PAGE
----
Tuesday, April 21, 2009

Got wet basement?

Well, you probably don't have a wet basement now being that it's been about 90 degrees the last two days however, while the basement is dry, it is time to make the necessary fixes to eliminate a flooding basement on the next rainy day. I bought a house a few years back in a part of Oakland that is below the water line which means that most of the basements in the neighborhood flood. But the good news is, that their are steps one can take to help with the flooding. Here are few:

Start outside. If you notice recurring dampness or puddles in a particular part of your basement, head outdoors. Walk along your house to the spot closest to where the leak is occurring. Look up. Chances are the problem is one of three things: a bent, clogged or missing gutter that's dropping roof runoff near the foundation; a down-spout that's releasing its load too close to the house; or an underground collection pipe that has become clogged or broken. A handyman can fix any of these problems for as little as $200 by, for example, replacing the gutter or adding an aboveground discharge pipe that extends at least three feet from the house.

Cover the windows Is your leak under a basement window? Blame the "well" - the exterior dugout that permits the window to sit below grade. It's funneling rainwater against the foundation, where the water is finding a crack or seam to get in. The easiest fix is a clear plastic well cover (cost: $35 to $45 at home centers) that keeps the water out but lets the sun shine through. If you can't find the right size or shape at the store, go to windowbubble.com.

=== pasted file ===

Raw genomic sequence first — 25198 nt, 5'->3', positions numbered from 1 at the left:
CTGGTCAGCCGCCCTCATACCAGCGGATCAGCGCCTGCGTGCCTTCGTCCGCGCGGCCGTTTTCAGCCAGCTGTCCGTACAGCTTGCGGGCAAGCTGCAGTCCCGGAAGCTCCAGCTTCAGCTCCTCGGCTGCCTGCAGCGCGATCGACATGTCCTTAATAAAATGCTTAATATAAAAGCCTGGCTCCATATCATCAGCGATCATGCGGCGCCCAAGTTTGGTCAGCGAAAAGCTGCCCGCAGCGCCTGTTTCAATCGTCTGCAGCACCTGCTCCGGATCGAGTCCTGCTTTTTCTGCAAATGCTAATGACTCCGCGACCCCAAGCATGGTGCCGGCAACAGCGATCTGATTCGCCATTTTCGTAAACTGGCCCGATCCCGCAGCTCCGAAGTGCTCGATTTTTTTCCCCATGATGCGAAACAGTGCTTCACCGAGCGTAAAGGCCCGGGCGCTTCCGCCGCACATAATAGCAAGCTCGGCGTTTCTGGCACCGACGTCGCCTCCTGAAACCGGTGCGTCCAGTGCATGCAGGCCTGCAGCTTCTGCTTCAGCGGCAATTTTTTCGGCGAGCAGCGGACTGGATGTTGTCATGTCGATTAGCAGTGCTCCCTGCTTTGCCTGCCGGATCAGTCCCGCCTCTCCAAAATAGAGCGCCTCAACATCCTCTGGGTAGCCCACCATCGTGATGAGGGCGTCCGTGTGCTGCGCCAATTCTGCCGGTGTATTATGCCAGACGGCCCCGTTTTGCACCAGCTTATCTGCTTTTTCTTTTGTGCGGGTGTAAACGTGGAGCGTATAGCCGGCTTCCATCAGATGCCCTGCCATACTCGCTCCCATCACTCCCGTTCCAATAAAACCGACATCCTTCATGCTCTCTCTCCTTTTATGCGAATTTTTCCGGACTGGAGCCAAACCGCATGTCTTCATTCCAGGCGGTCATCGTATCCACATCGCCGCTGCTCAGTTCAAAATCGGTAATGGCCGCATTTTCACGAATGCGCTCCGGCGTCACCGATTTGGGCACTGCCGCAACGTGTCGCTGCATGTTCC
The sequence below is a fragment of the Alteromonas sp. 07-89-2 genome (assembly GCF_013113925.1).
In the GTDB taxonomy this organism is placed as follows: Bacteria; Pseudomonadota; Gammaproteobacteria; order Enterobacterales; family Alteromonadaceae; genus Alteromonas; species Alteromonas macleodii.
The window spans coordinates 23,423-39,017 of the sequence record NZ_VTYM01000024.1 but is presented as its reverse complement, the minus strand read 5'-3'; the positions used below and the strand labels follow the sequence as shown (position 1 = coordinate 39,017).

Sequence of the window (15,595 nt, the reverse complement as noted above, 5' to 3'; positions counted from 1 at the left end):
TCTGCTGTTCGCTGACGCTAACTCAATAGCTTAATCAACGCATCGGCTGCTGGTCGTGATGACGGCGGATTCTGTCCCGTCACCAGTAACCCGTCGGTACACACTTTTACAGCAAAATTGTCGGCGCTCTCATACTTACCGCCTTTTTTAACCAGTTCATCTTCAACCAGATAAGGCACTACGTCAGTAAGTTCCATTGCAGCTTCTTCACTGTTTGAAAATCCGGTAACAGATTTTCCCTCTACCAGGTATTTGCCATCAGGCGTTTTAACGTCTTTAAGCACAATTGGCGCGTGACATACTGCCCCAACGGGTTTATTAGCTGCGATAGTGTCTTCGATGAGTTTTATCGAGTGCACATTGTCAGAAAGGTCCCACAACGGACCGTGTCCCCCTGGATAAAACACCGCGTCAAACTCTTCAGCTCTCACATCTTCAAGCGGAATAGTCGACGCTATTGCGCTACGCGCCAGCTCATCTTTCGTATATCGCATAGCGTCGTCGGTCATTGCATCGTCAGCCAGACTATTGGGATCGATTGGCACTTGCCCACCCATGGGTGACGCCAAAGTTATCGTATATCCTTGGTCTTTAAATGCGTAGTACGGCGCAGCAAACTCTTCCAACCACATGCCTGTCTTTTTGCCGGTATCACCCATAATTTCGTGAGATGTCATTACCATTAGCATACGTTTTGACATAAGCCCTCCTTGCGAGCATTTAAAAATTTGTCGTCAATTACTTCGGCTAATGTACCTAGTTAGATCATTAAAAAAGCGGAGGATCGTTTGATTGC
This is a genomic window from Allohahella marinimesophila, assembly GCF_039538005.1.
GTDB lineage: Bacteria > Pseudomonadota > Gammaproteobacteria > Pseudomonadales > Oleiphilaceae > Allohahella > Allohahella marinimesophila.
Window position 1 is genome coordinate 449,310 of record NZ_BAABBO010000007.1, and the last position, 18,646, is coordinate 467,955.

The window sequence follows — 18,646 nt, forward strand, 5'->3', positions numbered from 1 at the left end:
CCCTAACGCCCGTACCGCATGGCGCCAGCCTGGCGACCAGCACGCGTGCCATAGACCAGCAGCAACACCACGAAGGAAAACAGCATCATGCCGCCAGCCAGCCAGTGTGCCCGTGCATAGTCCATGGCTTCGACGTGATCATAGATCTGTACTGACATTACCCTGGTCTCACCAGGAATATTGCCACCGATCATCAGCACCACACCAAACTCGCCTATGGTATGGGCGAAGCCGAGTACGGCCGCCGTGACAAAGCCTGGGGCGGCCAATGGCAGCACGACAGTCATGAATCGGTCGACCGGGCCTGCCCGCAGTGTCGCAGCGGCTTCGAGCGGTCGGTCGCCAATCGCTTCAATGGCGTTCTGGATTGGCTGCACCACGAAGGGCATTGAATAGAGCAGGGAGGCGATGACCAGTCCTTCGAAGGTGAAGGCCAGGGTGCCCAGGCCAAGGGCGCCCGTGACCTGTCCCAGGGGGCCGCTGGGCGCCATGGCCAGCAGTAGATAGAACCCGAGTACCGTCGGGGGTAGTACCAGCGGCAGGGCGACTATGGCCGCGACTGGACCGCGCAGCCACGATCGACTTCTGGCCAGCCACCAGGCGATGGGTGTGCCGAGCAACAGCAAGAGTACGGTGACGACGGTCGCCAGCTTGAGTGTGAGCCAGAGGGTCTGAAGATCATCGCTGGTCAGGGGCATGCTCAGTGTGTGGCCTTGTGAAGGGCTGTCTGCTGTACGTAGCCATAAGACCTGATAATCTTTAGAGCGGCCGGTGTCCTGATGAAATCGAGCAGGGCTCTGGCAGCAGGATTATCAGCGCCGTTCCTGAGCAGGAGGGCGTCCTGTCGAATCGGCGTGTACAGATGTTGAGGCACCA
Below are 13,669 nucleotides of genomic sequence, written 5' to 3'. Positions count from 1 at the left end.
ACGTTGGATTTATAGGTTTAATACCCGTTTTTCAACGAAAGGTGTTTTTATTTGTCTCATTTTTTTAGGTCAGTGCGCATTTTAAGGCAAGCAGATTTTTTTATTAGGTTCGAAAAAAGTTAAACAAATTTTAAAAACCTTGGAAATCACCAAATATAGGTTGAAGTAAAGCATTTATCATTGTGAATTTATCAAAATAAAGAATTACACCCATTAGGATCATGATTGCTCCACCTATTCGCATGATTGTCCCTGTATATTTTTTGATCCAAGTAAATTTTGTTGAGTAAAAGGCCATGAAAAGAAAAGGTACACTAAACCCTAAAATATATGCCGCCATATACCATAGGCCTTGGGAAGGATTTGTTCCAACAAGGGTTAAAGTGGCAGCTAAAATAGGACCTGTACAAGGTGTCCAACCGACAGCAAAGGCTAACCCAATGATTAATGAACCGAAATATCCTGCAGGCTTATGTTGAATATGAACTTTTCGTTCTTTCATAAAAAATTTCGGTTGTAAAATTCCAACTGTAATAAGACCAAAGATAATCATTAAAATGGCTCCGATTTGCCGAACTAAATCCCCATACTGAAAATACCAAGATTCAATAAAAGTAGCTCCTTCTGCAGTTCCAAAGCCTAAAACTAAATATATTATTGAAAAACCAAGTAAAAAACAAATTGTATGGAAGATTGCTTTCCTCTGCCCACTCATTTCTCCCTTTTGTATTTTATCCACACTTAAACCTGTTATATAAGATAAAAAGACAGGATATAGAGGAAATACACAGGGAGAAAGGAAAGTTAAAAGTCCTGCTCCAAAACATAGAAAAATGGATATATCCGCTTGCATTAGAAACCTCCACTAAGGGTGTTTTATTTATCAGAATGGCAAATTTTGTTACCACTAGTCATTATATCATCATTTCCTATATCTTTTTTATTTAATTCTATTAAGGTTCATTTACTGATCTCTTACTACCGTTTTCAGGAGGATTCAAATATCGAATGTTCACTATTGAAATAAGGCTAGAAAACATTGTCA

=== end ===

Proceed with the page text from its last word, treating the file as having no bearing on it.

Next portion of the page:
Plug cracks and holes. Watch for water entering through seams between concrete blocks, cracks in old concrete or holes where pipes penetrate the foundation. If you find such gaps, fill them with hydraulic cement (cost: $10 for a 10-pound container -probably more than enough - at any hardware store). Just mix water with this powder to get the consistency of toothpaste and press as much of it as you can into the opening after you brush out any loose debris. It will harden into a watertight seam.

For additional fixes go to:

Tuesday, April 07, 2009

Cities leading the way to sustainability!

I was reading this article at lowimpactliving.com about cities that are leading the way to sustainability and are very own San Francisco made the list.

Did you know, that San Francisco has helped pave the way in sustainability and environmental progress. For example, SF was the first city to ban single-use plastic bags, a move that many other cities are following.

And, SF has also jumped into solar energy production with both feet. Turns out, solar panels work just fine in the fog…who knew? After a successful installation at Moscone Convention Center generated enough electricity to fully power it during events, the City started installations at many different municipal facilities. Awesome!! Now, we can only hope that Oakland will be the next city to join the list. To read more about other cities that have made the list go to: